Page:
5 Things The Employee Benefits World Taught Us This Week – June 5th
We like to keep you updated on the latest employee benefits stories; here are this week’s top five news items.
1. 45% Of Managers Not Meeting Expectations Still Get Paid Bonuses
According to a study commissioned by XpertHR and the Chartered Institute of Management, underperforming managers (around 45% of managers surveyed) receive substantial cash bonuses despite failing to meet their objectives or requirements. The average size of these bonuses is in excess of £8,000. The phenomenon boils down to what XpertHR Content Director called: “rewarding past glories.” The XpertHR/CMI survey also revealed that managers’ pay has increased by 3% on average in the past year, with the average salary level across all executive levels at £38,328.
2. Mindfulness Could Be Key To Business Productivity
Mindfulness is the awareness that arises when we pay attention in a particular way: on purpose, in the present moment, and non-judgementally. This ability to respond rather than react makes mindfulness a very attractive approach for workplaces, particularly now that standardised mindfulness programmes with strong research evidence are becoming broadly available. Research findings frequently report a reduction in stress, depression and anxiety levels and an overall improved quality of life and wellbeing. It also has been found that mindfulness prevents burnout and promotes job satisfaction. It can also facilitate better performance. Finally, a study with HR staff showed that mindfulness training improves memory for tasks, increases concentration and supports less switching between tasks. HR Managers of the world, it is time to look into that!
3. Caring Is Working
A new study has confirmed what most employees have already suspected; that line managers are key to shaping how engaged staff are in the workplace. The research revealed a correlation between high engagement and having someone who inspires your development (97%), belief that your job was a significant contributor to your company (63%), having co-workers who are dedicated to quality work (57%), and being able to do your best every day (56%). Over three-quarters of respondents who were highly engaged received reward or recognition for their work, while 35% who have no or low engagement in the workplace said they had never received any reward or recognition.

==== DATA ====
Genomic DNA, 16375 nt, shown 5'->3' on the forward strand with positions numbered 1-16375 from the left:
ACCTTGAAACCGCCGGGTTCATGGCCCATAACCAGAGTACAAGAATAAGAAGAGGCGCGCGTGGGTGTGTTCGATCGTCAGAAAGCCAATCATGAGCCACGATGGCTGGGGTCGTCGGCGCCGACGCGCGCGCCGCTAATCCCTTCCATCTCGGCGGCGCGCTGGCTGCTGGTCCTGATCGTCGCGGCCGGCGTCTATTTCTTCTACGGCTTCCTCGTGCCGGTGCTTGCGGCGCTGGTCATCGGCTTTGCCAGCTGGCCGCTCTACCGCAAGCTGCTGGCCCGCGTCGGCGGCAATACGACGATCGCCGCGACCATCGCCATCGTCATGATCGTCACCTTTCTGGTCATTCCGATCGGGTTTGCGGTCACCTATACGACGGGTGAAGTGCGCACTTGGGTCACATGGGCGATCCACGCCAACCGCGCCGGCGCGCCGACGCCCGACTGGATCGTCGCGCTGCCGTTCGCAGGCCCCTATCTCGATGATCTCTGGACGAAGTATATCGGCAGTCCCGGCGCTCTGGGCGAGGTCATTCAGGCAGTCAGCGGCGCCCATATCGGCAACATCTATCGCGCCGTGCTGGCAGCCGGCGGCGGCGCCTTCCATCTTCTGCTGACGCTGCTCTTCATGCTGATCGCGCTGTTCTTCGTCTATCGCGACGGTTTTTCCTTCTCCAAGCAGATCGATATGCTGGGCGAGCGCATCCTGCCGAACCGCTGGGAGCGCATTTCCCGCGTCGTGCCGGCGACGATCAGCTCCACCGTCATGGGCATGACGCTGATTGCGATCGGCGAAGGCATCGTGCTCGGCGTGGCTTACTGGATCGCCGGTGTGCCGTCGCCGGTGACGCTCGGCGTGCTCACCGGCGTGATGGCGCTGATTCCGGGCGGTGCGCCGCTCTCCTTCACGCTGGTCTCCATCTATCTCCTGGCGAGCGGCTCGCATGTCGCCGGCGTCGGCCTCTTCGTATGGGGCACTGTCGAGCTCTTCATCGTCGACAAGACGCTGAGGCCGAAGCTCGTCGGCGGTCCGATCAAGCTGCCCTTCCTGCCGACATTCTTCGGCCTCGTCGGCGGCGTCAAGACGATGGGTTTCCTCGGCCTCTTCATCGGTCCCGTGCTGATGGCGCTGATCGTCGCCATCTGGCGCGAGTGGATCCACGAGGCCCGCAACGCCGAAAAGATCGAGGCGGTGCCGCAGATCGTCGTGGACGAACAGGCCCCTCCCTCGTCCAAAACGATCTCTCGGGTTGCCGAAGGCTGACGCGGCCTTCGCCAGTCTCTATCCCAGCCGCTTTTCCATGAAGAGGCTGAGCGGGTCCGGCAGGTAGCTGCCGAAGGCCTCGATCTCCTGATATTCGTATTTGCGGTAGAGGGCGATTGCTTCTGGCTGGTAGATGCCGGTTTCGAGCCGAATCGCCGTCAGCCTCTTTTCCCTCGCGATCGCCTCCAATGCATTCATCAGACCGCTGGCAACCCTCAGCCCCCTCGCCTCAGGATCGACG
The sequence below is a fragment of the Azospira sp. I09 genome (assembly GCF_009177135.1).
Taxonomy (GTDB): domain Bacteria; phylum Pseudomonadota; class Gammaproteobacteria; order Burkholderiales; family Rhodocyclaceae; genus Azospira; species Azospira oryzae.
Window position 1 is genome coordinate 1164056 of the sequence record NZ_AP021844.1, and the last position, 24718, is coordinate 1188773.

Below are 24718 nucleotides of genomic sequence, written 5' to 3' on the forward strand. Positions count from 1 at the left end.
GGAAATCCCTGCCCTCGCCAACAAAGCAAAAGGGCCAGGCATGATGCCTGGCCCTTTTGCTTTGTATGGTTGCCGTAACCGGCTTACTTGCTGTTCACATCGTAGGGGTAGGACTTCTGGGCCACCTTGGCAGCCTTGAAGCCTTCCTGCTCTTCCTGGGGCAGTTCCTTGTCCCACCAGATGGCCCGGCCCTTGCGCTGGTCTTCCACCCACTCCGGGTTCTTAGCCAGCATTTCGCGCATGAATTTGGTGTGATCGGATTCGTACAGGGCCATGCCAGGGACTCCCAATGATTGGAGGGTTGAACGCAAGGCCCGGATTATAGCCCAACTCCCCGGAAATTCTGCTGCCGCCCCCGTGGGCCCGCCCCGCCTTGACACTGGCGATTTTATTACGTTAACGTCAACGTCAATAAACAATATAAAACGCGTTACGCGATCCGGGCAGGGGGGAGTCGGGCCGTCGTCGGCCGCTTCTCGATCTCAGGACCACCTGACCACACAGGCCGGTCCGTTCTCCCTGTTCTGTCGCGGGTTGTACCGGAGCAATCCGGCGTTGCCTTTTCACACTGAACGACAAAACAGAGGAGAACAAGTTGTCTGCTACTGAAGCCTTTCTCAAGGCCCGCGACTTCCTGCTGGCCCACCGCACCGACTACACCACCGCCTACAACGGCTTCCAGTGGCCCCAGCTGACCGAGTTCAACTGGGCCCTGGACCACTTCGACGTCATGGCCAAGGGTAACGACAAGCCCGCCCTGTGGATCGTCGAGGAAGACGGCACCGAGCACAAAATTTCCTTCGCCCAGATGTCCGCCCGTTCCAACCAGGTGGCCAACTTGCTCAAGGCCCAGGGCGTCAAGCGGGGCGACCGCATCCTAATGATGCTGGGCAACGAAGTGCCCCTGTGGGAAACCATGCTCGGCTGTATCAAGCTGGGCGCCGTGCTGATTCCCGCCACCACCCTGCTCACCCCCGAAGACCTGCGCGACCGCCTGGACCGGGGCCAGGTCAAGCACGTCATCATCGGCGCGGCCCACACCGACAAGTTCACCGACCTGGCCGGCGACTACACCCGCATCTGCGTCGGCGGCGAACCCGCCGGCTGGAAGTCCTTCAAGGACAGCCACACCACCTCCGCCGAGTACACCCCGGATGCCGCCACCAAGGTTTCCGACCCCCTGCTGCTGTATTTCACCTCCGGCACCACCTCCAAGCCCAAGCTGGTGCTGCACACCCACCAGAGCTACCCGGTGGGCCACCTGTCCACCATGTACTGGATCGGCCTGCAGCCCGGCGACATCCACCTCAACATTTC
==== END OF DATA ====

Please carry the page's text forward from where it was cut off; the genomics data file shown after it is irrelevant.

4. An Update On Zero-Hour Contracts
From 26 May 2015, a clause in a zero hours contract that prohibits the worker from working under another contract, or that requires the worker to get the employer’s consent first, is unenforceable. Banning exclusivity clauses in zero hours contracts was a coalition Government promise, and they continued to be a Conservative party manifesto commitment. We may furthermore see tribunal claims as a result of the ban. Until further regulations come into effect, workers have no real power to assert the ban. However, the new Act enables further provisions to be introduced, to support the ban and prevent zero hours workers from being restricted by contractual clauses from doing other work. Finally, the ban may not apply if a certain level of income is guaranteed. During the public consultation about zero hours contracts, concerns were raised about employers attempting to avoid the ban on exclusivity clauses by setting up agreements with minimal guaranteed hours (so that they would not fall within the definition of a zero hours contract). Under the proposed draft regulations , the prohibition on exclusivity clauses will apply to zero hours contracts where the worker is not guaranteed a certain level of weekly income, unless the rate of pay for each hour worked under the contract is at least a certain amount. The suggested amount is £20.
5. Turning The Office Into A Second Home
Regardless of an organisations size, the bulk of employees crave a company that has a “family feel, held together by loyalty and tradition”. A new survey asked 2,226 employees to summarise the ‘feel’ of the firm they currently work for, with nearly half describing company culture as “a formalised and structured place to work, where procedures govern what people do and hold people together.” This sentiment was highest in the public sector (74%), in large organisations with over 250 employees (59%), and in the voluntary sector (43%). Comparatively, only 26% described their current employer as having a ‘family feel’, but over half specified their preference for an atmosphere that has a “family feel, held together by loyalty and tradition.” This mood was higher in women than men (60% compared with 50%), but was consistent across all age groups.